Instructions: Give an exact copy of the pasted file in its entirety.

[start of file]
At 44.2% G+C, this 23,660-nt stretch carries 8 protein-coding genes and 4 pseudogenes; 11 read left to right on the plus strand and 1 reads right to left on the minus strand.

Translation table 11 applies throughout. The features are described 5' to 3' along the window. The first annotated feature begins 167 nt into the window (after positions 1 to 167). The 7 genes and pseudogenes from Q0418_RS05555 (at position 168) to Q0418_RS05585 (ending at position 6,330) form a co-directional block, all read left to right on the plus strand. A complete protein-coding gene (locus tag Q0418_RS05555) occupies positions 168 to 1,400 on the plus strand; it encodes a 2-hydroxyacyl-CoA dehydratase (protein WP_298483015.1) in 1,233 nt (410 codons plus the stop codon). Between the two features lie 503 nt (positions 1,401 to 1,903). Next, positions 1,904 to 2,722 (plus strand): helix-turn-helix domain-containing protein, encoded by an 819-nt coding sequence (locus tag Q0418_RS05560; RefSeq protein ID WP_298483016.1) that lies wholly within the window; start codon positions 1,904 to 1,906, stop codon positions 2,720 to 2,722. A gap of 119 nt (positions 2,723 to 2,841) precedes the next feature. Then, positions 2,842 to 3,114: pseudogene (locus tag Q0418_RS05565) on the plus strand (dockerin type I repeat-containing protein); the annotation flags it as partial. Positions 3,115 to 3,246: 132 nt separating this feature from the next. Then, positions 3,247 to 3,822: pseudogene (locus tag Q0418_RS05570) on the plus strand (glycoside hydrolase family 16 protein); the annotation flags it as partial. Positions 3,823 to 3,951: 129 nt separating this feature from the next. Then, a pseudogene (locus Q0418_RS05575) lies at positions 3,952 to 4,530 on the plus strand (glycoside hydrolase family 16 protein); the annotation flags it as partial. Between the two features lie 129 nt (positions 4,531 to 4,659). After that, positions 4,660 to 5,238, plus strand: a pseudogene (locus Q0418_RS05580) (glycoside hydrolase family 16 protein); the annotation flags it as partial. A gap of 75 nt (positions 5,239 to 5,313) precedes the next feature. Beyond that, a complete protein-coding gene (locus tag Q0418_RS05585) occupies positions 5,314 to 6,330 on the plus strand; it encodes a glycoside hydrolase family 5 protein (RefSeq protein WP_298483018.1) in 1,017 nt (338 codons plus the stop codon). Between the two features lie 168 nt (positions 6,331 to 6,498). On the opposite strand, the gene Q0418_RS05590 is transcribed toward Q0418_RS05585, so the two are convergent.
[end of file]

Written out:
At 44.2% G+C, this 23,660-nt stretch carries 8 protein-coding genes and 4 pseudogenes; 11 read left to right on the plus strand and 1 reads right to left on the minus strand.

Translation table 11 applies throughout. The features are described 5' to 3' along the window. The first annotated feature begins 167 nt into the window (after positions 1 to 167). The 7 genes and pseudogenes from Q0418_RS05555 (at position 168) to Q0418_RS05585 (ending at position 6,330) form a co-directional block, all read left to right on the plus strand. A complete protein-coding gene (locus tag Q0418_RS05555) occupies positions 168 to 1,400 on the plus strand; it encodes a 2-hydroxyacyl-CoA dehydratase (protein WP_298483015.1) in 1,233 nt (410 codons plus the stop codon). Between the two features lie 503 nt (positions 1,401 to 1,903). Next, positions 1,904 to 2,722 (plus strand): helix-turn-helix domain-containing protein, encoded by an 819-nt coding sequence (locus tag Q0418_RS05560; RefSeq protein ID WP_298483016.1) that lies wholly within the window; start codon positions 1,904 to 1,906, stop codon positions 2,720 to 2,722. A gap of 119 nt (positions 2,723 to 2,841) precedes the next feature. Then, positions 2,842 to 3,114: pseudogene (locus tag Q0418_RS05565) on the plus strand (dockerin type I repeat-containing protein); the annotation flags it as partial. Positions 3,115 to 3,246: 132 nt separating this feature from the next. Then, positions 3,247 to 3,822: pseudogene (locus tag Q0418_RS05570) on the plus strand (glycoside hydrolase family 16 protein); the annotation flags it as partial. Positions 3,823 to 3,951: 129 nt separating this feature from the next. Then, a pseudogene (locus Q0418_RS05575) lies at positions 3,952 to 4,530 on the plus strand (glycoside hydrolase family 16 protein); the annotation flags it as partial. Between the two features lie 129 nt (positions 4,531 to 4,659). After that, positions 4,660 to 5,238, plus strand: a pseudogene (locus Q0418_RS05580) (glycoside hydrolase family 16 protein); the annotation flags it as partial. A gap of 75 nt (positions 5,239 to 5,313) precedes the next feature. Beyond that, a complete protein-coding gene (locus tag Q0418_RS05585) occupies positions 5,314 to 6,330 on the plus strand; it encodes a glycoside hydrolase family 5 protein (RefSeq protein WP_298483018.1) in 1,017 nt (338 codons plus the stop codon). Between the two features lie 168 nt (positions 6,331 to 6,498). On the opposite strand, the gene Q0418_RS05590 is transcribed toward Q0418_RS05585, so the two are convergent.